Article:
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This is an important book because it finally details the enormous contribution that New Zealand women made to the World War One effort, especially as nurses and nurse aides, but also as the supporters of those nurses, both in NZ and in the UK. Jane Tolerton reckons that at least 600 nurses/nurse aides went to help in that war. Precise figures are hard to obtain because many nurses worked in British and Australian medical corps, such as the Voluntary Aid Detachments which were specifically British units of 24 volunteers, often used as nurse aides. Although women had obtained the right to vote, there was still huge resistance to women taking part in a war, even from the Minister of Defence, the Hon. James Allen. This was particularly frustrating for Maori women who had always supported their men in battle very closely.

The book details the tremendous battles these nurses had to face to get recognition and support which often came from the wives of highly placed military personnel, and other women of means and influence. The accounts in this book are based on diaries, newspaper reports and other sources. In spite of censorship, the diaries describe, often in graphic detail, the efforts that the NZ nurses made, not only in hospitals but also as ambulance drivers who needed a particular form of daring-do. The war did not only take place in Egypt, Gallipoli, France and Belgium, but also in the mountains of Serbia and Macedonia with their forms of deprivation.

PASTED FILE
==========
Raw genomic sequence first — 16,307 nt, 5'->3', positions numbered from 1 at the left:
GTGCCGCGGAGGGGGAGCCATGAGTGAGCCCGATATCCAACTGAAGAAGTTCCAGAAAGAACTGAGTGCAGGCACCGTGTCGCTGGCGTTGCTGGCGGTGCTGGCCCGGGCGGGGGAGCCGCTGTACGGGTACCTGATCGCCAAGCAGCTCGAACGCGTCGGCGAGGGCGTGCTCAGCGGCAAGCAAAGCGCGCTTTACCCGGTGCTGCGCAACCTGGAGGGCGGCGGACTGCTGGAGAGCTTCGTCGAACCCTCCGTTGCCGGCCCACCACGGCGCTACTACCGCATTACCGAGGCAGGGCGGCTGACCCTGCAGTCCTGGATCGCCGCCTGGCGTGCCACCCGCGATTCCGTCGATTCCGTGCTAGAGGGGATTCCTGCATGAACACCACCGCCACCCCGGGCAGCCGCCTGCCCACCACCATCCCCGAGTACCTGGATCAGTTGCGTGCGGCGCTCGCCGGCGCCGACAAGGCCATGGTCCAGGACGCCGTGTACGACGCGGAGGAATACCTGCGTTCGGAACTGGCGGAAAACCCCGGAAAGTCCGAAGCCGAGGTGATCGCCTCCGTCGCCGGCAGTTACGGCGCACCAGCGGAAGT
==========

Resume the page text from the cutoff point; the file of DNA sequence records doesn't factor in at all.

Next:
For me, the spirit of the women in this book is embodied in the words of Ettie Rout in her 30 July 1917 letter to General George Richardson, head of the administration of the NZ Expeditionary Force:
[Ettie] believed women had a natural right to disobey the law in the interests of humanity. And wrote “Naturally we are quite ‘lawless’: men always do what is legal and possible – women what is right and good. I would break any law to save a man’s life or a woman’s honour: as a woman I think I have a natural right to do so”.

The NZ women in this book will impress you. Highly recommended.

Dr Nick Lambrechtsen QSM

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